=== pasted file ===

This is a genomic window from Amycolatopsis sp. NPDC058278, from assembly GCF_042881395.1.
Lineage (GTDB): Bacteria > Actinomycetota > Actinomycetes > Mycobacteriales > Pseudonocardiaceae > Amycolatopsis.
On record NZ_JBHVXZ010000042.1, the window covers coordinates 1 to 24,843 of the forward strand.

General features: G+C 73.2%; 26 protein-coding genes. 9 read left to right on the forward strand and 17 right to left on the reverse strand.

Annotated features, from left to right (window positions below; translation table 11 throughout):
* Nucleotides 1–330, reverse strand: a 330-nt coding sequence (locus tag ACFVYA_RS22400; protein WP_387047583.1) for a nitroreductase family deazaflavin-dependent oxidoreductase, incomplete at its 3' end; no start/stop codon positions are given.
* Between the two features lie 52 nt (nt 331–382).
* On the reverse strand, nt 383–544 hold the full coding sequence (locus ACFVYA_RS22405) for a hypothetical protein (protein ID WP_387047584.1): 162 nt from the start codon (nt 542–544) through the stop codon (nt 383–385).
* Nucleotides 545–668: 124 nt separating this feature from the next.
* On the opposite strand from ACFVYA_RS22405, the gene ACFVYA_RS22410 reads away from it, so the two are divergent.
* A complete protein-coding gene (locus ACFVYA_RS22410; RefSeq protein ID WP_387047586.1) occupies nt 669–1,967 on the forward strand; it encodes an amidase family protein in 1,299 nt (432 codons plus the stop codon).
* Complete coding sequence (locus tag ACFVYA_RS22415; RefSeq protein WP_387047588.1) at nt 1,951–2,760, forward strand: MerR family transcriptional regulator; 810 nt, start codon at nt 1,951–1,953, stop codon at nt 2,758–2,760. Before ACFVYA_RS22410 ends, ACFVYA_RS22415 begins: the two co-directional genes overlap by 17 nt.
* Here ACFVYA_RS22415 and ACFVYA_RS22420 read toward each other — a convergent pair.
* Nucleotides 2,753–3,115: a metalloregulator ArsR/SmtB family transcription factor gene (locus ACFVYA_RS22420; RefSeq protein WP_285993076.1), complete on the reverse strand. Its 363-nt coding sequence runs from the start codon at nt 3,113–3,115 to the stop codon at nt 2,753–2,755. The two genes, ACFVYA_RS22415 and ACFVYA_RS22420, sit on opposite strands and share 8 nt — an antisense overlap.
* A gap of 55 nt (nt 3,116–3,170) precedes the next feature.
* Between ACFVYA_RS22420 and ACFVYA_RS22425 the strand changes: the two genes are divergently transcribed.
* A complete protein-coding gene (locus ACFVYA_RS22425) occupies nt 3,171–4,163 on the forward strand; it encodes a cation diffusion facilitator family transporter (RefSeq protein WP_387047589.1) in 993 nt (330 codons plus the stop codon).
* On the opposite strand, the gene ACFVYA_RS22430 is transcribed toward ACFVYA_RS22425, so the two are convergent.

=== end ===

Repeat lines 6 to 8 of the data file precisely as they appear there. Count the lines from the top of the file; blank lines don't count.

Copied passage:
* Nucleotides 1–330, reverse strand: a 330-nt coding sequence (locus tag ACFVYA_RS22400; protein WP_387047583.1) for a nitroreductase family deazaflavin-dependent oxidoreductase, incomplete at its 3' end; no start/stop codon positions are given.
* Between the two features lie 52 nt (nt 331–382).
* On the reverse strand, nt 383–544 hold the full coding sequence (locus ACFVYA_RS22405) for a hypothetical protein (protein ID WP_387047584.1): 162 nt from the start codon (nt 542–544) through the stop codon (nt 383–385).